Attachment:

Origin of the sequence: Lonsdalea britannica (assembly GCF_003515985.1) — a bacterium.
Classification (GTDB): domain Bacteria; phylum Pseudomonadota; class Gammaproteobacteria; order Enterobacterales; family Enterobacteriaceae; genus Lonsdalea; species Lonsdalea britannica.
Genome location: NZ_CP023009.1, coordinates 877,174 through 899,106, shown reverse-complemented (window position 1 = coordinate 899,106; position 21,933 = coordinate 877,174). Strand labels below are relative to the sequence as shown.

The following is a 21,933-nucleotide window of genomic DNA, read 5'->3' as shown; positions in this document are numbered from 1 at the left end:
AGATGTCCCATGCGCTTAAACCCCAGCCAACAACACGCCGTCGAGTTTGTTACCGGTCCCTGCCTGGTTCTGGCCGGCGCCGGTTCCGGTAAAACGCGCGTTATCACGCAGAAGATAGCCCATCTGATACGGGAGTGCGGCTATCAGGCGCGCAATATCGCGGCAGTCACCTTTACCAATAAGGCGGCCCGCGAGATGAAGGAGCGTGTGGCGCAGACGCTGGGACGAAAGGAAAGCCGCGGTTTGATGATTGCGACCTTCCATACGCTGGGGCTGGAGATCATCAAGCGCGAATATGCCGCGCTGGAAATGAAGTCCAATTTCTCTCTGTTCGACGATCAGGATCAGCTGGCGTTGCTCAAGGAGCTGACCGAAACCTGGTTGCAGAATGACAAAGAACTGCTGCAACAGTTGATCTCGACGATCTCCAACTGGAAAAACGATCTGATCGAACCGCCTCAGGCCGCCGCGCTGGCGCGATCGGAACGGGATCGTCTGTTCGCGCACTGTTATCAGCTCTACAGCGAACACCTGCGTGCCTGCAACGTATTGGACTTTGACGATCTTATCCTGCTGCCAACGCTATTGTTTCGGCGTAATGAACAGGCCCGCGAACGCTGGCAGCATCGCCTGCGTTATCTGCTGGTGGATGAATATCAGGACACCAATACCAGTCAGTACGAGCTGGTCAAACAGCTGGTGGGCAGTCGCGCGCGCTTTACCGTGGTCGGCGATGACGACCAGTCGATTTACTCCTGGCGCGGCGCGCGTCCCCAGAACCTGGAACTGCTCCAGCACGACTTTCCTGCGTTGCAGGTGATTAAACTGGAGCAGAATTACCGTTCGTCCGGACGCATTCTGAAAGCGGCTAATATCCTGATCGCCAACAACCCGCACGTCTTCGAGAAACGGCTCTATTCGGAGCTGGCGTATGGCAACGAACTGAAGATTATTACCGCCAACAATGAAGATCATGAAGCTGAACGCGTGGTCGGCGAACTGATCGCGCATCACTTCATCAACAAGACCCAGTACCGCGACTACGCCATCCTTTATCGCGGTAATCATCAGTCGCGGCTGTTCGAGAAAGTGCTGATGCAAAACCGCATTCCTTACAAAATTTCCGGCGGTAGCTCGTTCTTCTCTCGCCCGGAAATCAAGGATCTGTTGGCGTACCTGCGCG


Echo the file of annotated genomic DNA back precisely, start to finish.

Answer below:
Origin of the sequence: Lonsdalea britannica (assembly GCF_003515985.1) — a bacterium.
Classification (GTDB): domain Bacteria; phylum Pseudomonadota; class Gammaproteobacteria; order Enterobacterales; family Enterobacteriaceae; genus Lonsdalea; species Lonsdalea britannica.
Genome location: NZ_CP023009.1, coordinates 877,174 through 899,106, shown reverse-complemented (window position 1 = coordinate 899,106; position 21,933 = coordinate 877,174). Strand labels below are relative to the sequence as shown.

The following is a 21,933-nucleotide window of genomic DNA, read 5'->3' as shown; positions in this document are numbered from 1 at the left end:
AGATGTCCCATGCGCTTAAACCCCAGCCAACAACACGCCGTCGAGTTTGTTACCGGTCCCTGCCTGGTTCTGGCCGGCGCCGGTTCCGGTAAAACGCGCGTTATCACGCAGAAGATAGCCCATCTGATACGGGAGTGCGGCTATCAGGCGCGCAATATCGCGGCAGTCACCTTTACCAATAAGGCGGCCCGCGAGATGAAGGAGCGTGTGGCGCAGACGCTGGGACGAAAGGAAAGCCGCGGTTTGATGATTGCGACCTTCCATACGCTGGGGCTGGAGATCATCAAGCGCGAATATGCCGCGCTGGAAATGAAGTCCAATTTCTCTCTGTTCGACGATCAGGATCAGCTGGCGTTGCTCAAGGAGCTGACCGAAACCTGGTTGCAGAATGACAAAGAACTGCTGCAACAGTTGATCTCGACGATCTCCAACTGGAAAAACGATCTGATCGAACCGCCTCAGGCCGCCGCGCTGGCGCGATCGGAACGGGATCGTCTGTTCGCGCACTGTTATCAGCTCTACAGCGAACACCTGCGTGCCTGCAACGTATTGGACTTTGACGATCTTATCCTGCTGCCAACGCTATTGTTTCGGCGTAATGAACAGGCCCGCGAACGCTGGCAGCATCGCCTGCGTTATCTGCTGGTGGATGAATATCAGGACACCAATACCAGTCAGTACGAGCTGGTCAAACAGCTGGTGGGCAGTCGCGCGCGCTTTACCGTGGTCGGCGATGACGACCAGTCGATTTACTCCTGGCGCGGCGCGCGTCCCCAGAACCTGGAACTGCTCCAGCACGACTTTCCTGCGTTGCAGGTGATTAAACTGGAGCAGAATTACCGTTCGTCCGGACGCATTCTGAAAGCGGCTAATATCCTGATCGCCAACAACCCGCACGTCTTCGAGAAACGGCTCTATTCGGAGCTGGCGTATGGCAACGAACTGAAGATTATTACCGCCAACAATGAAGATCATGAAGCTGAACGCGTGGTCGGCGAACTGATCGCGCATCACTTCATCAACAAGACCCAGTACCGCGACTACGCCATCCTTTATCGCGGTAATCATCAGTCGCGGCTGTTCGAGAAAGTGCTGATGCAAAACCGCATTCCTTACAAAATTTCCGGCGGTAGCTCGTTCTTCTCTCGCCCGGAAATCAAGGATCTGTTGGCGTACCTGCGCG